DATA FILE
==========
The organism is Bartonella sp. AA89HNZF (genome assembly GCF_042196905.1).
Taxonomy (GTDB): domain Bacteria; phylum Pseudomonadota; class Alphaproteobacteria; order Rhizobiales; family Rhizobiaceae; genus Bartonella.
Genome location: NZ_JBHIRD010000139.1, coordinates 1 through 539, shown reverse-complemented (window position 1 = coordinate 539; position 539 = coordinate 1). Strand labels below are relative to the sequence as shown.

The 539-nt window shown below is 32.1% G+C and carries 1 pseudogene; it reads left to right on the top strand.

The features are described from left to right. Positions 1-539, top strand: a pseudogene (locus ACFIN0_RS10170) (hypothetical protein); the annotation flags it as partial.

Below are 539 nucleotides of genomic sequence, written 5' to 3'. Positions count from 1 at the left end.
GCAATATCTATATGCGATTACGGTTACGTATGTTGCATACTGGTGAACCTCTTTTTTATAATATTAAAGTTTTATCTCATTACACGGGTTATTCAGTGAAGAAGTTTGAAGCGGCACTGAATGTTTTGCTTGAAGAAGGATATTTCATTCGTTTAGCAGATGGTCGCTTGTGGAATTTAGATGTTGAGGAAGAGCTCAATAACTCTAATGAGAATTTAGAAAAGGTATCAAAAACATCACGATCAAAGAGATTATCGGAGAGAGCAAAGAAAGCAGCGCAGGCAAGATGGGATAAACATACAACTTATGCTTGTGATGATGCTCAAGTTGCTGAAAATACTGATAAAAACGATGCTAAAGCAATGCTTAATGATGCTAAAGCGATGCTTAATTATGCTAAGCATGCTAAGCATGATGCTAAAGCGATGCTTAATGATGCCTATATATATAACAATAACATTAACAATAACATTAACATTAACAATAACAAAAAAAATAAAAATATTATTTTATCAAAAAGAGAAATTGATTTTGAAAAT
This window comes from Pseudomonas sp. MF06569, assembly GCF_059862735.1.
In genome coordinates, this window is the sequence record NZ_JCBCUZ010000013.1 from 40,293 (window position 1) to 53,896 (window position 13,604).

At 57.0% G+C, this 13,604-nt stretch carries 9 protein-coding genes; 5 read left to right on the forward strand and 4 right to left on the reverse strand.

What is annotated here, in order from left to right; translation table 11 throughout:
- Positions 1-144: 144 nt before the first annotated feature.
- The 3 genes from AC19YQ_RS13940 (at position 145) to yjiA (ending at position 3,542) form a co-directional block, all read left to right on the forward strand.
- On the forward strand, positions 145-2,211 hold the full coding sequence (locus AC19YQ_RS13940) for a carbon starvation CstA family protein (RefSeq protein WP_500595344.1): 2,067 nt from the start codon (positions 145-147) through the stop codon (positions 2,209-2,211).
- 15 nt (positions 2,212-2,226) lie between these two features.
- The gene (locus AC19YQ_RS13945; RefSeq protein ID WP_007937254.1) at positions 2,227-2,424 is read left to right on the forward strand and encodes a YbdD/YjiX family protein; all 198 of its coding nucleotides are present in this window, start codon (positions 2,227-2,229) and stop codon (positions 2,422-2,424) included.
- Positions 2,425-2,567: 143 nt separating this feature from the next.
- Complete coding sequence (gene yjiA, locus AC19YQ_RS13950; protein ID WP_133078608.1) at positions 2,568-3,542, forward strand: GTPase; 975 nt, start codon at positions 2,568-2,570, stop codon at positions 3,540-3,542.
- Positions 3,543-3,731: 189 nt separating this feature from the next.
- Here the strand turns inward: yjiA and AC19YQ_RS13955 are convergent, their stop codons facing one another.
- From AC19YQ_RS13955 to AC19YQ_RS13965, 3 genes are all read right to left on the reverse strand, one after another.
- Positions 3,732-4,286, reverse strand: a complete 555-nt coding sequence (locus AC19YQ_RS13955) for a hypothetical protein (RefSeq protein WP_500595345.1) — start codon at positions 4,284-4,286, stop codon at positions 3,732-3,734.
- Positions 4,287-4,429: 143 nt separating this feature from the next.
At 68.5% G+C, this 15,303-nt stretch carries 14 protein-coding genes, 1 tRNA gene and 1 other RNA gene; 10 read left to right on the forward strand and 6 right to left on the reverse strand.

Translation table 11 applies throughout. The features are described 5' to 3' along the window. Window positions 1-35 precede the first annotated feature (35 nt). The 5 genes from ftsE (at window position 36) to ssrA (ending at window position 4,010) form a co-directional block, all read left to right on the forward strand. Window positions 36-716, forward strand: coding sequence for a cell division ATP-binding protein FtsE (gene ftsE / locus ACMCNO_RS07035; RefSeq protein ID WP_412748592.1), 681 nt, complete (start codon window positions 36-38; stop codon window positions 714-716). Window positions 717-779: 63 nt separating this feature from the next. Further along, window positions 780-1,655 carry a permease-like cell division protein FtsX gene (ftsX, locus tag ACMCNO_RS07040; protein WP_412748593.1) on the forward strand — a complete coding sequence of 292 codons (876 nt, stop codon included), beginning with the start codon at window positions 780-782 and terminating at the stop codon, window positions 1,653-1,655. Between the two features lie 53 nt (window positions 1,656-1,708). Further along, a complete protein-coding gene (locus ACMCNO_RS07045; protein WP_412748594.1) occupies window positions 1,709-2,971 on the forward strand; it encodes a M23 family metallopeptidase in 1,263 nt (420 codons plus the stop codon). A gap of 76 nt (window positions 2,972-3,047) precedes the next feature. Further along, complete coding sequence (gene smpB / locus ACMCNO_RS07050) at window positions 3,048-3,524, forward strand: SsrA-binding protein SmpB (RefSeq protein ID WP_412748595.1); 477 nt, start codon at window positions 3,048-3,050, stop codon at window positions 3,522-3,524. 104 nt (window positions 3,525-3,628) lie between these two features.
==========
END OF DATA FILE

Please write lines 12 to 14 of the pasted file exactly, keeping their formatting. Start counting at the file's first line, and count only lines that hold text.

- Positions 1-144: 144 nt before the first annotated feature.
- The 3 genes from AC19YQ_RS13940 (at position 145) to yjiA (ending at position 3,542) form a co-directional block, all read left to right on the forward strand.
- On the forward strand, positions 145-2,211 hold the full coding sequence (locus AC19YQ_RS13940) for a carbon starvation CstA family protein (RefSeq protein WP_500595344.1): 2,067 nt from the start codon (positions 145-147) through the stop codon (positions 2,209-2,211).